For my part, I’d come to the show specifically to see what Bobby Bermea and director Lou Bellamy had done with a seemingly small yet, to my mind, crucial role in August Wilson’s most celebrated drama. But I wasn’t the only one to come away powerfully struck by his performance.

(Disclosure: Bermea, in addition to a busy career as an actor and director, is a contributing writer for Oregon ArtsWatch, and he and I served together a few years ago on the Drammy Awards committee.)

Bobby Bermea (left) as Gabriel and Lester Purry as Troy in “Fences.” Photo: Brud Giles

Fences was Wilson’s “I’ll show them” play, the one in which he departed from his usual discursive, multivalent approach and proved he could write a more conventionally structured drama with a singular focus, something more akin to the classic “well-made play.” The story is about the towering, often glowering figure at its center, a former Negro Leagues baseball star named Troy Maxson, and the other characters exist as bodies in his orbit, the narrative’s several lines of tension pulsing between each of them and him, the hub of the wheel. In terms of action, what’s going on is mostly between Troy and his son Cory, who wants to play college football, despite his father’s bitterness about how his own opportunities were limited.  Or between Troy and his wife, Rose, who eventually laments not making the big man leave room for her wants and needs. Or between Troy and his longtime friend Jim Bono, who slips from admiration to concern to sad resignation as his hero self-destructs. Or …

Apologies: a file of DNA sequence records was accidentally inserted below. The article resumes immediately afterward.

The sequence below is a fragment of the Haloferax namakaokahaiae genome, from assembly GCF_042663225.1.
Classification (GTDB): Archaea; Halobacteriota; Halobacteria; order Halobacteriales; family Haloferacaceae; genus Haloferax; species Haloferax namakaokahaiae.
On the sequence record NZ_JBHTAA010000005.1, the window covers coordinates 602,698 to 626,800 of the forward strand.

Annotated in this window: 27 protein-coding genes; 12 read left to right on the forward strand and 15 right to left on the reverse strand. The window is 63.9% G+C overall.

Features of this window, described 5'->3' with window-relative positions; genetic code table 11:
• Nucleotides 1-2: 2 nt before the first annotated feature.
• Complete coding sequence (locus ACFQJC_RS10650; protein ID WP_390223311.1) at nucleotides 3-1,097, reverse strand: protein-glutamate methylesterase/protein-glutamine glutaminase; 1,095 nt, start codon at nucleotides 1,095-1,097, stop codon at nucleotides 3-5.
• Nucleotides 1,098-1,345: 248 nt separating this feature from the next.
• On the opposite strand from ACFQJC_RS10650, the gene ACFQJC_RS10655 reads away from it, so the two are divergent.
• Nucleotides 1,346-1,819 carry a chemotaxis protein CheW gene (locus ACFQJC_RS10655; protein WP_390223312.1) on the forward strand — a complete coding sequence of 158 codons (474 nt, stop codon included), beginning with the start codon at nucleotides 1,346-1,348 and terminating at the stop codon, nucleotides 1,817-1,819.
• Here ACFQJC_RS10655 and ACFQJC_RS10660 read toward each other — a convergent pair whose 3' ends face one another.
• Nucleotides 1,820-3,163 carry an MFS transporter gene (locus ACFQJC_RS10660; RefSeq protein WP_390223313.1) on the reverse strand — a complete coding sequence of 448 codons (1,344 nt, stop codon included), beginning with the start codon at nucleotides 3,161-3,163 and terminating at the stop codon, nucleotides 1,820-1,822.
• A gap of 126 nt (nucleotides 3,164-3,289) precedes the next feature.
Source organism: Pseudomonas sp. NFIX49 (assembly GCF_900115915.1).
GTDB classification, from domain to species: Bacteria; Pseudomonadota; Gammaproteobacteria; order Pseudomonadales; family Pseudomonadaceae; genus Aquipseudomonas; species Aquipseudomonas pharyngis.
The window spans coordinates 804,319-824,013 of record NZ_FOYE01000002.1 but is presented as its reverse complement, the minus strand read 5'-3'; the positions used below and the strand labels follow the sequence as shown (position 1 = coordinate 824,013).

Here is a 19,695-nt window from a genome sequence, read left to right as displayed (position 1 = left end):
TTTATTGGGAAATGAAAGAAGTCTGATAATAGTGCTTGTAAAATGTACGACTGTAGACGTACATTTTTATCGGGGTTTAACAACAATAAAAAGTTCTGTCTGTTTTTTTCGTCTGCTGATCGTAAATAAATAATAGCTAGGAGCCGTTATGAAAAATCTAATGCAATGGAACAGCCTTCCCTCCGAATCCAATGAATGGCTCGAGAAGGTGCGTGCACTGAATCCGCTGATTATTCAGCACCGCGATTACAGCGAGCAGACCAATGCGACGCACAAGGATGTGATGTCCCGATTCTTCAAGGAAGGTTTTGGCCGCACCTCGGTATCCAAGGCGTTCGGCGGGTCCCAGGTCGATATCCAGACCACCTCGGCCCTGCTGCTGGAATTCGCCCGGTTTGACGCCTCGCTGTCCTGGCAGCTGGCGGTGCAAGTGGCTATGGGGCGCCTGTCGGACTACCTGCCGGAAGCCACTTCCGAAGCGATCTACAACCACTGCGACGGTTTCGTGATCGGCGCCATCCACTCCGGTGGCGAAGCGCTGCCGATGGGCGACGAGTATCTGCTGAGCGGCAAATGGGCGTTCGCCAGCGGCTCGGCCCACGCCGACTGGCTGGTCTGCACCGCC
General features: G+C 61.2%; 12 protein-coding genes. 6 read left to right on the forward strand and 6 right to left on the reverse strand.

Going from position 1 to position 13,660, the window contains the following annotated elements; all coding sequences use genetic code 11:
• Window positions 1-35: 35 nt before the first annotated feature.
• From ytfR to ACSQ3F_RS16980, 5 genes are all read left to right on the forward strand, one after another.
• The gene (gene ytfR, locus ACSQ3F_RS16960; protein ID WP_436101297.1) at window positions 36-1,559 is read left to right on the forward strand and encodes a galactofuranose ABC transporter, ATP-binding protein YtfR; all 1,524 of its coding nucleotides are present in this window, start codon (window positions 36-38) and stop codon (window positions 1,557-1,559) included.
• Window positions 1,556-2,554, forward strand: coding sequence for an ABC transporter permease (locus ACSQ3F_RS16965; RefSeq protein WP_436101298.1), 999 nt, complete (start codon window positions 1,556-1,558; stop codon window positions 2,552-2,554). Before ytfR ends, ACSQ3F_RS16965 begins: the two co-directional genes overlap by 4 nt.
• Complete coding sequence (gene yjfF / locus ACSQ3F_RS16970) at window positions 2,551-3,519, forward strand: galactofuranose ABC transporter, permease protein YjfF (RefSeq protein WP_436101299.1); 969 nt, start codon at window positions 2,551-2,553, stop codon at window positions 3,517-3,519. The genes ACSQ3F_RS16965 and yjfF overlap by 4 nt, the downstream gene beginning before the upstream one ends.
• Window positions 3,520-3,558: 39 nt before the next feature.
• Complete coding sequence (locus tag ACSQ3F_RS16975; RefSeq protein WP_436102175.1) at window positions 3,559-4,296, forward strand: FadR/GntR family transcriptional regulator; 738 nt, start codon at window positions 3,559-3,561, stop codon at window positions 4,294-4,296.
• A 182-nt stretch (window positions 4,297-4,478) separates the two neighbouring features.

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Urban Tellers’ immigrant tales

A new life in words: Portland Story Theater's immigrant and refugee storytellers weave tales about leaving there and coming here

By ALIA STEARNS

The power of stories is undeniable. Every time period has had a popular form of storytelling at least from the time of Cro-Magnon man, his hands filthy with iron oxide and black manganese after smearing mineral pigments along cave walls to communicate a message, or sitting with his tribe, their faces illuminated by firelight as they traded information.

One night last month at The Old Church Concert Hall, Portland Story Theater’s Urban Tellers series hosted its third installment featuring immigrant and refugee storytellers. (A fourth installment is scheduled for fall 2018.) The evening was powerful and no doubt reshaped how some of the people in the audience view people who fall into those categories.